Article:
Keep it Simple: Solar Assistant and Overnight Charging.

A diagram illustrating a smart solar battery charging automation system. It shows an inverter connected to a battery display indicating 95% charge. Two-way communication is depicted between the inverter and a module labeled 'Solar Assistant' via MQTT protocol. 'Solar Assistant' is further connected to 'Home Assistant,' which is linked to 'Forecast.Solar' represented by a solar panel icon with a sun. The diagram visually explains the process of automating solar battery charging based on solar energy production forecasts.
Frecast.Solar provides the estimates and Home Assistant, via Solar Assistant configure the overnight charge percentage.

Energy is cheaper overnight, and complex logic fails more often. Hence, this automation is about simplicity. Here are the key reasons I went for this specific solution.

  • I use an Economy Seven tariff.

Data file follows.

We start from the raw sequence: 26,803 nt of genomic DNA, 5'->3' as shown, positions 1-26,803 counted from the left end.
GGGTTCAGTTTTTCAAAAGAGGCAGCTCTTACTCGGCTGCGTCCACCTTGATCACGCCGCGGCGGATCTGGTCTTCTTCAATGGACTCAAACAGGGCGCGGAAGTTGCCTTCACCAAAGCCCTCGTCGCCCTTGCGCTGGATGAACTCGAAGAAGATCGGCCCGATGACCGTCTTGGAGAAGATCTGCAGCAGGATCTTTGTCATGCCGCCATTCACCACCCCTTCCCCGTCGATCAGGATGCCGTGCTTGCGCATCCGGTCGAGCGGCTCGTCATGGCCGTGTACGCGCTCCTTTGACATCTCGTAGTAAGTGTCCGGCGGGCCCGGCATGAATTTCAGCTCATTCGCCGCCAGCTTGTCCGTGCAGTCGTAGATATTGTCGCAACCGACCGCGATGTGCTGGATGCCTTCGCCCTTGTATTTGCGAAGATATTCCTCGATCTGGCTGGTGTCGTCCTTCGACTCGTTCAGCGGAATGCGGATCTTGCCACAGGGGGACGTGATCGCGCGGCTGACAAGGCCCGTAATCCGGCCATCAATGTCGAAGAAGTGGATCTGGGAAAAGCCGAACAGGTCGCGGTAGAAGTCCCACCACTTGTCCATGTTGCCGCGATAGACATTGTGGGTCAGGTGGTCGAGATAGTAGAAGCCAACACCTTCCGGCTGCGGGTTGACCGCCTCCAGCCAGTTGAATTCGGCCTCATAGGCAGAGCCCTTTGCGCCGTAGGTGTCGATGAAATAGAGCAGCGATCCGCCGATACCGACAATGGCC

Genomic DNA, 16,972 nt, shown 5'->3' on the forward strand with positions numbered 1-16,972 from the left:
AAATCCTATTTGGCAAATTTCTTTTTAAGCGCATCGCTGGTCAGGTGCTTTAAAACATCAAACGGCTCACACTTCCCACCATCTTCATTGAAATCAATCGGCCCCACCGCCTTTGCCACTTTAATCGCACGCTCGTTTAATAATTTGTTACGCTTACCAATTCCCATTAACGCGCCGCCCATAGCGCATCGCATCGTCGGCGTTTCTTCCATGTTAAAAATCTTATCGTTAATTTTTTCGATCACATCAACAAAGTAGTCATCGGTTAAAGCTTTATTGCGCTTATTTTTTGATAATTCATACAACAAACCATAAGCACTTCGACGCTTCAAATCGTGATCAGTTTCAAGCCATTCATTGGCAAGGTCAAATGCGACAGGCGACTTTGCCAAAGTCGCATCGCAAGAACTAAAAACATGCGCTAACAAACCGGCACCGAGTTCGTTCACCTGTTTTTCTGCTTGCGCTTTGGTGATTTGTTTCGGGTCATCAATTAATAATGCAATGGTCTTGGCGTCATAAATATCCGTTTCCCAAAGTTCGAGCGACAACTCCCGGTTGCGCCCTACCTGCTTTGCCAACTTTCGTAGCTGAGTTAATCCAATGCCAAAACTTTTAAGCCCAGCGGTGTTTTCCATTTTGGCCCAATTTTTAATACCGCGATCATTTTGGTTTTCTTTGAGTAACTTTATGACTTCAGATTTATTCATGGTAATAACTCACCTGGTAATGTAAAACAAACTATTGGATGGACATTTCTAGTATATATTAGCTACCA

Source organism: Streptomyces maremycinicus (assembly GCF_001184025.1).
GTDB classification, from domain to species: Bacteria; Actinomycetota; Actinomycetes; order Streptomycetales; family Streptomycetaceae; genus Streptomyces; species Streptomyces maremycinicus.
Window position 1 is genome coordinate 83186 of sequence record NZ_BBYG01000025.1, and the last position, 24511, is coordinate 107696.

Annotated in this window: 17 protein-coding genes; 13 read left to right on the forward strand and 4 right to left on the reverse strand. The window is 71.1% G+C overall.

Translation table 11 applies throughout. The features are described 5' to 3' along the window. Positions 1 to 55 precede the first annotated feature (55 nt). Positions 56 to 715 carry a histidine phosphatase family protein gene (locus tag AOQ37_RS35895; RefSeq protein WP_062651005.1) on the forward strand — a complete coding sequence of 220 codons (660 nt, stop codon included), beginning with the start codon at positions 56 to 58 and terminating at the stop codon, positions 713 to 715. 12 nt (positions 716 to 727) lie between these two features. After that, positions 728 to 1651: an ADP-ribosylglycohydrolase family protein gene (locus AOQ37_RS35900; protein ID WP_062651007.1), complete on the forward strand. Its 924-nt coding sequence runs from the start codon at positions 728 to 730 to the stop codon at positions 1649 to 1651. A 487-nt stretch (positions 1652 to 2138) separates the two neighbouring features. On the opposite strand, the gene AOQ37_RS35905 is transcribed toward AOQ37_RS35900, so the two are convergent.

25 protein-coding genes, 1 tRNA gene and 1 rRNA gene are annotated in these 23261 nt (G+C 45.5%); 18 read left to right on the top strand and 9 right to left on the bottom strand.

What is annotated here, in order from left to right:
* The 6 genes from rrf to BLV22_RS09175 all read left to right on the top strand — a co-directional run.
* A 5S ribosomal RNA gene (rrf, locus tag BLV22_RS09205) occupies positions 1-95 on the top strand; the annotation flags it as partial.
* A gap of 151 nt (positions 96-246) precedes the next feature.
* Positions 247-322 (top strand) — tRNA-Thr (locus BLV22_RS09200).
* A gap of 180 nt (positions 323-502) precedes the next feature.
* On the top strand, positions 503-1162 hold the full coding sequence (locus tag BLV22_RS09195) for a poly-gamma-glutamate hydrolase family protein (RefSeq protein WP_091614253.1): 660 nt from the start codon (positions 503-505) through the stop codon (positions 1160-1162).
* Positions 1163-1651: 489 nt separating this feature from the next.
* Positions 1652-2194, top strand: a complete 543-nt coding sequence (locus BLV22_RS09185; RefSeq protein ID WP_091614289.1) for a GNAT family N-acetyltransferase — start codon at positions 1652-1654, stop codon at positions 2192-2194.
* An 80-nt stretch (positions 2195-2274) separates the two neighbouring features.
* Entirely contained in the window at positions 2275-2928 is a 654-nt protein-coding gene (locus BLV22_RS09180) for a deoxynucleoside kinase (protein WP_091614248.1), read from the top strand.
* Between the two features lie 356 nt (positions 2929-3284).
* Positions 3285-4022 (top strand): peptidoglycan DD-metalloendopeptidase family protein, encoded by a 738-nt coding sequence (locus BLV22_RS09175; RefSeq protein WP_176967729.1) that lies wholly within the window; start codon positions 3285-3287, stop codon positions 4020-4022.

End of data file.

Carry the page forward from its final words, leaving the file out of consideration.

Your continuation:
• My system consists of a larger East-facing and smaller West-facing strings. Half a day of rain can have an outsized negative effect. Therefore, overnight charging can bring me benefits through most of the year.
  • My inverter, Sunsynk 3.6, seamlessly integrates with Solar Assistant and offers remote configuration. I already have Solar Assistant set up.

Components of the Solution?

Relative Simplicity of Automating the Battery Charging

The solution’s relative simplicity is why I decided to go for it. I appreciate that this is an entry-level solution, so treat it as a gateway or first step to more sophisticated automation.

Sunsynk 3.6 ECCO Inverter

Sunsynk 3.6 ECCO is thoughtfully built with many configuration points, and so far, I have never failed to find what I need there. The battery State Of Charge (SOC) settings are yet another example of useful configuration. Directly in the inverter, you can configure the time slot you wish to charge from the grid and enable grid charging for this slot only. Then the only thing that remains to do is adjust the SOC percentage with a dynamic configuration that comes from outside. Luckily, the Sunsynk 3.6 ECCO integrates seamlessly with Solar Assistant and exposes all the required configuration points via MQTT.